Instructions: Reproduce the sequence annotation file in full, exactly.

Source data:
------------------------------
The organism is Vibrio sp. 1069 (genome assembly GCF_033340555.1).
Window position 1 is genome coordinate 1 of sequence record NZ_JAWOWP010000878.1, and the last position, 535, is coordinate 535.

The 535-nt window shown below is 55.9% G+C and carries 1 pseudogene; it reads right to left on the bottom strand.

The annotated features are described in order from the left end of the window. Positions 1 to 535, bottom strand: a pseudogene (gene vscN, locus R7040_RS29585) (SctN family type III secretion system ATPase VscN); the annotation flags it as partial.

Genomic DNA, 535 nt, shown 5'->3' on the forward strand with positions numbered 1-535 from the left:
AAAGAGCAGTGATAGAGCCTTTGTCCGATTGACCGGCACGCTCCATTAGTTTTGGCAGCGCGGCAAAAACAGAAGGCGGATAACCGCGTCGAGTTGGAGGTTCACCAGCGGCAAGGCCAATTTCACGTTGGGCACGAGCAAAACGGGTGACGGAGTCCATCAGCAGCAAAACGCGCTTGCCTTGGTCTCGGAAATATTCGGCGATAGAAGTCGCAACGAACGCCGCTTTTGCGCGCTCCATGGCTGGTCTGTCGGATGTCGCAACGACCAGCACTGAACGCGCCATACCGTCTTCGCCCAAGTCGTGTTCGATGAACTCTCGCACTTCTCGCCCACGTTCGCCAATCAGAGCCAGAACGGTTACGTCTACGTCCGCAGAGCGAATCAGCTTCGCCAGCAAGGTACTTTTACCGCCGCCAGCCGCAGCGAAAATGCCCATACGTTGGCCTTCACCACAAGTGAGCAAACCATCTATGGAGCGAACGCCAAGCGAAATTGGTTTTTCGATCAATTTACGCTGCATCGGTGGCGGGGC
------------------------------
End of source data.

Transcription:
The organism is Vibrio sp. 1069 (genome assembly GCF_033340555.1).
Window position 1 is genome coordinate 1 of sequence record NZ_JAWOWP010000878.1, and the last position, 535, is coordinate 535.

The 535-nt window shown below is 55.9% G+C and carries 1 pseudogene; it reads right to left on the bottom strand.

The annotated features are described in order from the left end of the window. Positions 1 to 535, bottom strand: a pseudogene (gene vscN, locus R7040_RS29585) (SctN family type III secretion system ATPase VscN); the annotation flags it as partial.

Genomic DNA, 535 nt, shown 5'->3' on the forward strand with positions numbered 1-535 from the left:
AAAGAGCAGTGATAGAGCCTTTGTCCGATTGACCGGCACGCTCCATTAGTTTTGGCAGCGCGGCAAAAACAGAAGGCGGATAACCGCGTCGAGTTGGAGGTTCACCAGCGGCAAGGCCAATTTCACGTTGGGCACGAGCAAAACGGGTGACGGAGTCCATCAGCAGCAAAACGCGCTTGCCTTGGTCTCGGAAATATTCGGCGATAGAAGTCGCAACGAACGCCGCTTTTGCGCGCTCCATGGCTGGTCTGTCGGATGTCGCAACGACCAGCACTGAACGCGCCATACCGTCTTCGCCCAAGTCGTGTTCGATGAACTCTCGCACTTCTCGCCCACGTTCGCCAATCAGAGCCAGAACGGTTACGTCTACGTCCGCAGAGCGAATCAGCTTCGCCAGCAAGGTACTTTTACCGCCGCCAGCCGCAGCGAAAATGCCCATACGTTGGCCTTCACCACAAGTGAGCAAACCATCTATGGAGCGAACGCCAAGCGAAATTGGTTTTTCGATCAATTTACGCTGCATCGGTGGCGGGGC